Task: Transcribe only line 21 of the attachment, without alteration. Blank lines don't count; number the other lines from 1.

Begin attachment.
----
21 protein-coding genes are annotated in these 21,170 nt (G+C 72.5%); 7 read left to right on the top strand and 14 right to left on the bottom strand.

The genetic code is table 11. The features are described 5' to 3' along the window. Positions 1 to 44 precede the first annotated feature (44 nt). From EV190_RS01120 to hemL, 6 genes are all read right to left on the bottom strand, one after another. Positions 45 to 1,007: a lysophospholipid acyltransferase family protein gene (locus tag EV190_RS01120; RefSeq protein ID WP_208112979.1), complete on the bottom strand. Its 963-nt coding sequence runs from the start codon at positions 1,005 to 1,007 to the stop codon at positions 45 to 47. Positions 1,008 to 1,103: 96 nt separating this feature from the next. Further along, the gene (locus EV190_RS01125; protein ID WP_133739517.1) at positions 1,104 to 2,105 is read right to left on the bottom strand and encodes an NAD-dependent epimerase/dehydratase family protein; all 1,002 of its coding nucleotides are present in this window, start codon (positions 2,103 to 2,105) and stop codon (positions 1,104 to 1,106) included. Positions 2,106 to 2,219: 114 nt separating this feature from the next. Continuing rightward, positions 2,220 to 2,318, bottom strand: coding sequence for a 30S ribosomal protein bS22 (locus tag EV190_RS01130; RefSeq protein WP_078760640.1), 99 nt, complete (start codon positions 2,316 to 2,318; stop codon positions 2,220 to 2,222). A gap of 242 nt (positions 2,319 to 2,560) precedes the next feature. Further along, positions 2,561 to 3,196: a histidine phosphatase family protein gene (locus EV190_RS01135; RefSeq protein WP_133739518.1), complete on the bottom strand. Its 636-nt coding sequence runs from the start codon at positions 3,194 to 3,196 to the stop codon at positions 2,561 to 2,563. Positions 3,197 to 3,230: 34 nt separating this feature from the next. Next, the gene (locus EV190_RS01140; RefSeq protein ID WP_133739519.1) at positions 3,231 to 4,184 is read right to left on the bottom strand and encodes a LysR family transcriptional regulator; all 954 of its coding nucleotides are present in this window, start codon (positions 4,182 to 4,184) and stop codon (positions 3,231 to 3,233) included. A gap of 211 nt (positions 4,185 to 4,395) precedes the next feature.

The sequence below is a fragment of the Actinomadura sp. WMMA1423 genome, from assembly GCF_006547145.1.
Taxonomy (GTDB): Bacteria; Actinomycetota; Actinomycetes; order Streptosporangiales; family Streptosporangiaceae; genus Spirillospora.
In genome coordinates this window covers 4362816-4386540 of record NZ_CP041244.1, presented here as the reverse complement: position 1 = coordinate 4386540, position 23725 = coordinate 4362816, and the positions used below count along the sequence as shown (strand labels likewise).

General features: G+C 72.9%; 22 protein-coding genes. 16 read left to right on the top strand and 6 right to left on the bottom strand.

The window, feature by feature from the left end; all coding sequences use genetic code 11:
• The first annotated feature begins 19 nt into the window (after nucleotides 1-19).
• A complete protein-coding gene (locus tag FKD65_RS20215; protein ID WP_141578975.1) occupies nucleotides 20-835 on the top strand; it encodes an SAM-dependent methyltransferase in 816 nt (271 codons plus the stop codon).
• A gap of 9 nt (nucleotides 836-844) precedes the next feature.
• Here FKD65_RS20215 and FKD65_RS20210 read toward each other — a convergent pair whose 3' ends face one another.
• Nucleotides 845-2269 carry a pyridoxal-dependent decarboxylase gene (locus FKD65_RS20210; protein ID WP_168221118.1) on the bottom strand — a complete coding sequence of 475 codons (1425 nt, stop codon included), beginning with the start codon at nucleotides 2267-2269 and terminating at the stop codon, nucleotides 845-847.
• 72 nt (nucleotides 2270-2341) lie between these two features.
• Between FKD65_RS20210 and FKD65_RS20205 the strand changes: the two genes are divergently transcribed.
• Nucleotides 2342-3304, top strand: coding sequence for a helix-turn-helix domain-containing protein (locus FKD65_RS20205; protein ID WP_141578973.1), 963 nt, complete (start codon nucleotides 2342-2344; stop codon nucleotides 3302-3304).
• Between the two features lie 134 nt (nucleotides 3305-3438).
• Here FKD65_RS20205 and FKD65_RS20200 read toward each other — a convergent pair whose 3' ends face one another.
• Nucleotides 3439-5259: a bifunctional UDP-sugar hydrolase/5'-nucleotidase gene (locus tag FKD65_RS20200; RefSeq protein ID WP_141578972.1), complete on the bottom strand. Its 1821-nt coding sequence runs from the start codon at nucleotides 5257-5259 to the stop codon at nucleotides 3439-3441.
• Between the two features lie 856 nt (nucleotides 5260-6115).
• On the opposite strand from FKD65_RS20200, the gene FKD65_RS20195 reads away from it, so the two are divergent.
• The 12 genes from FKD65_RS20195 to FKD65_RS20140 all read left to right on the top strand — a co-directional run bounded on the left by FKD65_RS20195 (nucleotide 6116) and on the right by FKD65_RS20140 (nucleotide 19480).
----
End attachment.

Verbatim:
• The 12 genes from FKD65_RS20195 to FKD65_RS20140 all read left to right on the top strand — a co-directional run bounded on the left by FKD65_RS20195 (nucleotide 6116) and on the right by FKD65_RS20140 (nucleotide 19480).